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8-Cent LM555 Timers

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  • erco wrote: »
    A 555-based robot kit which apparently is of shoddy quality and sullies Banggood's good name. I tried to order one for a shot at robo-redemption but sadly it's sold out.



    Did you manage to grab a schematic?

    I guess it would be easy enough once you get a couple of servos running.
  • "When you make a thing, a thing that is new, it is so complicated making it that it is bound to be ugly. But those that make it after you, they don’t have to worry about making it. And they can make it pretty, and so everybody can like it when others make it after you."

    - Pablo Picasso
  • "When you make a thing, a thing that is new, it is so complicated making it that it is bound to be ugly. But those that make it after you, they don’t have to worry about making it. And they can make it pretty, and so everybody can like it when others make it after you."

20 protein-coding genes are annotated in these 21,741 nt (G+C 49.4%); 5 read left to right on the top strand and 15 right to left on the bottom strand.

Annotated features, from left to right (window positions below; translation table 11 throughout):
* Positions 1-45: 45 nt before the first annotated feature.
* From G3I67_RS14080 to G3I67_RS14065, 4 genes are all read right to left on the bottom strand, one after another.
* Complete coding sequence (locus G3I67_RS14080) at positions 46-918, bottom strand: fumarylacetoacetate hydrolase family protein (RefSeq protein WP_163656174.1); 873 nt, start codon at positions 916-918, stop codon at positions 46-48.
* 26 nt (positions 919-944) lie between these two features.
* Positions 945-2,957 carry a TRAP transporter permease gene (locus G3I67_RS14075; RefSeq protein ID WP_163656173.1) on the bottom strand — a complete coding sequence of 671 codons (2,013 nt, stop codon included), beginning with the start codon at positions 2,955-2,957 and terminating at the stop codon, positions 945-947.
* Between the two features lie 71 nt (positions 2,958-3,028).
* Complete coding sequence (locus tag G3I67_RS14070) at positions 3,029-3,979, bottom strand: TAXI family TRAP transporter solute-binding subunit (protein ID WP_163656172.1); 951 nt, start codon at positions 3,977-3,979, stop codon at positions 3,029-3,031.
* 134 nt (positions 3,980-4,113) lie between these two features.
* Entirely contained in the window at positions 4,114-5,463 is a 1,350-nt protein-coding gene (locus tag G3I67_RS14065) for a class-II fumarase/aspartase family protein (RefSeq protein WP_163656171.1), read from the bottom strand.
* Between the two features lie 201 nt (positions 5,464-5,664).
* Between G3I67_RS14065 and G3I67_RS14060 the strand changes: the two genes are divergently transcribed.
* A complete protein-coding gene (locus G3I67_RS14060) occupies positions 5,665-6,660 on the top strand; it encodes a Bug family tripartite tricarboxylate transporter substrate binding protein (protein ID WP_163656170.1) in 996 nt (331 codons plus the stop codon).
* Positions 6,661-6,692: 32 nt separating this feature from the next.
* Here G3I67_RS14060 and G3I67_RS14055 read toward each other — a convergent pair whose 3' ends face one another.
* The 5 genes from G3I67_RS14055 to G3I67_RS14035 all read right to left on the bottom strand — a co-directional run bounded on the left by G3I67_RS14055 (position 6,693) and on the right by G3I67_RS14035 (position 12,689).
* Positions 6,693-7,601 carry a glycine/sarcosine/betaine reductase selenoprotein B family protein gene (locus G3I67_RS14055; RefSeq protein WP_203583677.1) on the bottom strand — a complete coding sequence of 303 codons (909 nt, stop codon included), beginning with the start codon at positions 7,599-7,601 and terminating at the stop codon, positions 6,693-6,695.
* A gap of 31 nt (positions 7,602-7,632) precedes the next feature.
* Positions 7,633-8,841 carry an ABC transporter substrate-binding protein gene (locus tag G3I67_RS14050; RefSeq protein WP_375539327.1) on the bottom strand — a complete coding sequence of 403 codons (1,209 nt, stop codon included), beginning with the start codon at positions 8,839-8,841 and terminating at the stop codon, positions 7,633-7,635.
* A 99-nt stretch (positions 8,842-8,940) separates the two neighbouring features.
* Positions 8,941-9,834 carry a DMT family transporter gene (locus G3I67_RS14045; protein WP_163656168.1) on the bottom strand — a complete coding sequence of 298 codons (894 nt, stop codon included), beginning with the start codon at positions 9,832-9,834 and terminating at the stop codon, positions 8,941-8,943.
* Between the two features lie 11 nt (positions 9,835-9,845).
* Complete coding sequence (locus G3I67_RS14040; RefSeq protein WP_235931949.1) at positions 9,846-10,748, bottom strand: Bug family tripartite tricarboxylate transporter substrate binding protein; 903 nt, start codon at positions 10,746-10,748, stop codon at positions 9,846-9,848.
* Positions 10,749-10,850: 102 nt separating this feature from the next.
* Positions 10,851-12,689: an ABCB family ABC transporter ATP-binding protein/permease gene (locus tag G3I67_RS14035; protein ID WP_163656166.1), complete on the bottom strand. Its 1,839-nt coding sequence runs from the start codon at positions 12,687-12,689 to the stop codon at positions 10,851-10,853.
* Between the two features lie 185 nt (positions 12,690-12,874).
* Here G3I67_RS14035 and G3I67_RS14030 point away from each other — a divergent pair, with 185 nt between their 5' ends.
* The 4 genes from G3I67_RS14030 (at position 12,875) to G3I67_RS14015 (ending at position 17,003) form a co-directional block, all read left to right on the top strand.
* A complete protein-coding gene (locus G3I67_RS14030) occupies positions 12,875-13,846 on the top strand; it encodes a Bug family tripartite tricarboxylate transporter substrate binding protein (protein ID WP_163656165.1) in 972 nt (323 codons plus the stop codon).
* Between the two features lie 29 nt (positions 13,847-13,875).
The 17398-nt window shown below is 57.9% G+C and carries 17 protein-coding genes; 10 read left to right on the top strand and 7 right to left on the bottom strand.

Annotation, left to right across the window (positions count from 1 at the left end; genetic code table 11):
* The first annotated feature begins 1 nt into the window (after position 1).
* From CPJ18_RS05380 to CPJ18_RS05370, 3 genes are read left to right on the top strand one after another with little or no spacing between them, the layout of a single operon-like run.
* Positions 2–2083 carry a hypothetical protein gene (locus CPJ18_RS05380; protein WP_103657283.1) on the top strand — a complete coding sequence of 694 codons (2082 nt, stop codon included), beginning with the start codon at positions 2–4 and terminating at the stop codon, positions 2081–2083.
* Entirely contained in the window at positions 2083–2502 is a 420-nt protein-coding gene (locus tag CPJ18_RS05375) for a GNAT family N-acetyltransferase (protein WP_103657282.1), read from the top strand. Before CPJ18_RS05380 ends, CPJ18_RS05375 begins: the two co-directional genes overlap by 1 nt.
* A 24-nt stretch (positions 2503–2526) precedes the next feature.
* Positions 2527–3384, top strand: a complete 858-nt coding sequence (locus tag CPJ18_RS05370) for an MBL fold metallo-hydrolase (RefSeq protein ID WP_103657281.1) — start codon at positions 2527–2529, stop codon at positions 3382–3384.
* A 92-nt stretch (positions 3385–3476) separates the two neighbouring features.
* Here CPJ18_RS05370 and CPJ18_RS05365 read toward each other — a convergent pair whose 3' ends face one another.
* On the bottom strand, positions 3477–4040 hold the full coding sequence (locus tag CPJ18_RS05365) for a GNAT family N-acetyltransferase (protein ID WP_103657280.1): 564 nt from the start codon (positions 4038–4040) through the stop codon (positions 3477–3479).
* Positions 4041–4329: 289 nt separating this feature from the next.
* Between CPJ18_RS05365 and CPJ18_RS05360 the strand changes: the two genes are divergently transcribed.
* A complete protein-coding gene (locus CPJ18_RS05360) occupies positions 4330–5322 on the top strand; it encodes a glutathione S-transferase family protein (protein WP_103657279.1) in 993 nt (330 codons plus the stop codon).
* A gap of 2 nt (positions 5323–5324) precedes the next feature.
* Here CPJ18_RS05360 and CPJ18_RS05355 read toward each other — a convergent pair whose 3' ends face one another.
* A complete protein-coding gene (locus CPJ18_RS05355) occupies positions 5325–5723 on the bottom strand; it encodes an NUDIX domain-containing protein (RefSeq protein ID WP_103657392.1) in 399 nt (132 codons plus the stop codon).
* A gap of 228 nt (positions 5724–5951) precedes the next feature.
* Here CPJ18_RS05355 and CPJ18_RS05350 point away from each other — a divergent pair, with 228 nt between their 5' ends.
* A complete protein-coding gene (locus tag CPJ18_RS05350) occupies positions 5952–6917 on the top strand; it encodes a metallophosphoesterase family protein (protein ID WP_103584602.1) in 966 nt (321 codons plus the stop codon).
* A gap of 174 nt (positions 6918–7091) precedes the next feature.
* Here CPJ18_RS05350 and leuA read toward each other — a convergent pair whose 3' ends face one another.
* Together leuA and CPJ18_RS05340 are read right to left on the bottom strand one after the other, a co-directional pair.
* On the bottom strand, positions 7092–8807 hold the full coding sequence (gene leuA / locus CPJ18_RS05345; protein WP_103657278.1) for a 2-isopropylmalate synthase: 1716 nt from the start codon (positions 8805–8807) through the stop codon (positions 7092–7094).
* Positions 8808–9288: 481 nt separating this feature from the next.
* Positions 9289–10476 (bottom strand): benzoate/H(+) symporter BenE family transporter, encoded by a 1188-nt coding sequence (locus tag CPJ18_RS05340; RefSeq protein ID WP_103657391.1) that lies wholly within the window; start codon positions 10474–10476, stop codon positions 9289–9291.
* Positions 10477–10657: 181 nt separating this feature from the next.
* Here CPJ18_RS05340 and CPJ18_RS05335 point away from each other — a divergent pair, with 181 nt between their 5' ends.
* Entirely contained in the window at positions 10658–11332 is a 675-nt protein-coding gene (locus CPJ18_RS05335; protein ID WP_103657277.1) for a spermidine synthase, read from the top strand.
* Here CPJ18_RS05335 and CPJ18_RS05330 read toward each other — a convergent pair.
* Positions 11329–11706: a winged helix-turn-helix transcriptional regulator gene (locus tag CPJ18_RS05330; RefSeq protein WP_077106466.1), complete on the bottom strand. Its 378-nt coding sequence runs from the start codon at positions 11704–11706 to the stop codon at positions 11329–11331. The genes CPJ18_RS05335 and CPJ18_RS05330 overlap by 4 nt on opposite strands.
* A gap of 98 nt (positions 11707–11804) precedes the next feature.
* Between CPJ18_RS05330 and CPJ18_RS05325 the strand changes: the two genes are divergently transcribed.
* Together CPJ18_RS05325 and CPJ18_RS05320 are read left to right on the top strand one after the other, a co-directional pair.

- Pablo Picasso
  • erco wrote: »
    A 555-based robot kit which apparently is of shoddy quality and sullies Banggood's good name. I tried to order one for a shot at robo-redemption but sadly it's sold out.


    Aside from the quality I have to wonder how much "educational value" something that simple would have.
    In science there is no authority. There is only experiment.
    Life is unpredictable. Eat dessert first.
  • erco wrote: »


    Ask and you shall recieve, schematic, board layout and parts list. Not sure how much fun this would be, the whole circuit deals with controlling the motors.if all it does is walk, it needs more 555s to blink some lights and make some noise.
  • ercoerco Posts: 19,185
    edited November 2016 Vote Up0Vote Down
    Fantastic 555 info at http://electronicsclub.info/555timer.htm

    From http://www.555-timer-circuits.com/inside-the-555.html

    Do you notice the three 5k resistors? This is how the chip got it's name.

    inside-the-555-timer.gif
    "When you make a thing, a thing that is new, it is so complicated making it that it is bound to be ugly. But those that make it after you, they don’t have to worry about making it. And they can make it pretty, and so everybody can like it when others make it after you."